Adventures in I2C: clock stretching on the Raspberry Pi

This is a bit complicated, technically, but I’ve been asked to document the issue just in case someone comes across it.

I was getting I2C read errors when using the new TE AmbiMate MS4 sensor board (review coming soon!) with the Raspberry Pi 4. I contacted TE about it and they asked me to try a Pi 3. So I did, and it worked absolutely fine.

It was an intermittent issue on the Pi 4 (everyone’s favourite sort of error!), and so I did some research and found some information on something called ‘clock stretching‘.

This apparently affects the Raspberry Pi and was documented in a lot of detail, back in 2013 by someone at Advamation. Here is that post.

Although I found evidence on the Raspberry Pi forums that it had been fixed on the Pi 4, this is apparently not the case as it was a Pi 4 I was getting the problem on.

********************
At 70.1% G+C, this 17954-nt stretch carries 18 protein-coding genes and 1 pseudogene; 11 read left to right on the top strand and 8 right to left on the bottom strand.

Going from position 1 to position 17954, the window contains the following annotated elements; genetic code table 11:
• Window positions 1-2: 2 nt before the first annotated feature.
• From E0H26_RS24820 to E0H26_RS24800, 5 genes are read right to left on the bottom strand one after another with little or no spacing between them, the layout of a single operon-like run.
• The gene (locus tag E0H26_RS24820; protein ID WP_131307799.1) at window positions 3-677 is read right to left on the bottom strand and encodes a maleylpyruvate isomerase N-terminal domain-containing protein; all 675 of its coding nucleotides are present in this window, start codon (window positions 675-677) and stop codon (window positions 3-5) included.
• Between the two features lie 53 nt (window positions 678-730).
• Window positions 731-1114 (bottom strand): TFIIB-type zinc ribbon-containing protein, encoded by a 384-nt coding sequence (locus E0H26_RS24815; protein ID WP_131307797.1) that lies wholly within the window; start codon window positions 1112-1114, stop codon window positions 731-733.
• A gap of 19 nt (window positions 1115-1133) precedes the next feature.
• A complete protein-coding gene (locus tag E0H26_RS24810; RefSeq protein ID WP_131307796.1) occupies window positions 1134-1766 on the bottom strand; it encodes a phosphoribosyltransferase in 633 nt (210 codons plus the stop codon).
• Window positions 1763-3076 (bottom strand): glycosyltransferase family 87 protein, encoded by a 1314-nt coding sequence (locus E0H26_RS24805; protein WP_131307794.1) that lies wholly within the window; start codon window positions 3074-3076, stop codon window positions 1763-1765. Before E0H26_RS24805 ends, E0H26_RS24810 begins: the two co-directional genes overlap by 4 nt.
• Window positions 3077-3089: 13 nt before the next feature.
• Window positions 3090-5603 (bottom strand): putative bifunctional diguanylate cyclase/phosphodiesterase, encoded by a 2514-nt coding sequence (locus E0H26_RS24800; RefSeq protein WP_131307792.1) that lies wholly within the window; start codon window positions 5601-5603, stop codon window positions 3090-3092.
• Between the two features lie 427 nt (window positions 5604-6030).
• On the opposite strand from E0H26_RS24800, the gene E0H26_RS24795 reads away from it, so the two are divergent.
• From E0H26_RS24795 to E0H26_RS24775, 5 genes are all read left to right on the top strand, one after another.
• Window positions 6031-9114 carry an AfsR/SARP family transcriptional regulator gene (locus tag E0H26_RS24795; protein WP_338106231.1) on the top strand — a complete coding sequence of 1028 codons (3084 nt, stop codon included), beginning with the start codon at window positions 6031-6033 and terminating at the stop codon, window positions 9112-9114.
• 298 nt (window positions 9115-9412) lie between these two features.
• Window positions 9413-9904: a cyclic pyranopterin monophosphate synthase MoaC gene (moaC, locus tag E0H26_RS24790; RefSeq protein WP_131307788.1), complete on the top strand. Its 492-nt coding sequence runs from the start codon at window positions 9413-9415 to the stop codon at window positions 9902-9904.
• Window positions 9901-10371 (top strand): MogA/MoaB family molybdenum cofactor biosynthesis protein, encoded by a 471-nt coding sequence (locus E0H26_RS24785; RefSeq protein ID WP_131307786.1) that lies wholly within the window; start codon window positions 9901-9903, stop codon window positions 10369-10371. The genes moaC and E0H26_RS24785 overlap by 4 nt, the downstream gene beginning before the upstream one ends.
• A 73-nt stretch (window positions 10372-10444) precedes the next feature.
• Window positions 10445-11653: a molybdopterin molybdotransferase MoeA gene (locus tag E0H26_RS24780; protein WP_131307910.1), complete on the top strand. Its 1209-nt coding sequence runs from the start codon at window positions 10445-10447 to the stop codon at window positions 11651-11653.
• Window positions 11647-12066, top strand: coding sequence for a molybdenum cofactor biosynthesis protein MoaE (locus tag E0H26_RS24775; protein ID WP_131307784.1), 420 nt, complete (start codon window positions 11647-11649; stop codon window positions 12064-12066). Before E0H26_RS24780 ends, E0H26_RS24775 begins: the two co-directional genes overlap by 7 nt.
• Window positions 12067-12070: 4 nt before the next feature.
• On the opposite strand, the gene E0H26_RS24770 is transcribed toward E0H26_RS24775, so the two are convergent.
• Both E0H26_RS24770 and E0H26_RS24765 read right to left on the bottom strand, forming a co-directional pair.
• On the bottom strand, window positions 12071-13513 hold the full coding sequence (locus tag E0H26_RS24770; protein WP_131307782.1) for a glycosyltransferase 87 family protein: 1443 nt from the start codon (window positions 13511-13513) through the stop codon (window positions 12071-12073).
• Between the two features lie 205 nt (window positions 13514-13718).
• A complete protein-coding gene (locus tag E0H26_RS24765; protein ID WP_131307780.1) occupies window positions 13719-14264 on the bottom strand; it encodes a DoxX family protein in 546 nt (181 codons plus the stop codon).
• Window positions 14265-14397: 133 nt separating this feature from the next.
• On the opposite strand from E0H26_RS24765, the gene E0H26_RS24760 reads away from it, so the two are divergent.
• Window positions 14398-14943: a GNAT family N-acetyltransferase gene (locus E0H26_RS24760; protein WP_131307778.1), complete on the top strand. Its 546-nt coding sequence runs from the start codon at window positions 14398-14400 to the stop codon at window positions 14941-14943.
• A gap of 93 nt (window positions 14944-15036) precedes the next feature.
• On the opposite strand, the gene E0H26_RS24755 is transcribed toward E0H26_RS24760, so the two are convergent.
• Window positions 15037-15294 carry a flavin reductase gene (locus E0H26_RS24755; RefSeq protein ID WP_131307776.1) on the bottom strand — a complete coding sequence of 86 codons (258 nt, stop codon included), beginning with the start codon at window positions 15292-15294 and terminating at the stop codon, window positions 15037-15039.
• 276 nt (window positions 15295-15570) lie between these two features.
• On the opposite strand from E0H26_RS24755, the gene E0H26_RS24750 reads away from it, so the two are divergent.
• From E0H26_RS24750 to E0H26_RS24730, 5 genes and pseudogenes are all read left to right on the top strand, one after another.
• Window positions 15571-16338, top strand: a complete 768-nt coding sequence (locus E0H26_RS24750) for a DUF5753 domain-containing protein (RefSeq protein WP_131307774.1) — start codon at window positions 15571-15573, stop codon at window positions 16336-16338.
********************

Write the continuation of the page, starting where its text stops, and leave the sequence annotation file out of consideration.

I tried a good old-fashioned apt-get update and upgrade and tried it again. No joy.

I was pointed at this GitHub issue which implied that the problem still exists. It suggested adding a line to /boot/config.txt


which forces the Pi to use the old I2C driver. This failed to work, in fact it made the problem worse because suddenly it wouldn’t read anything from the sensor. I reversed this.

I tried an rpi-update to get the latest firmware, just in case a fix had been implemented on a newer version. This again failed to work.

Eventually, after some searching around (good ol’ Google!) I came across this issue on GitHub which suggested that the problem was the speed at which I was trying to read the I2C bus. So, I added a config option to /boot/config.txt as follows to reduce the read speed from 100000 baud to 10000 baud: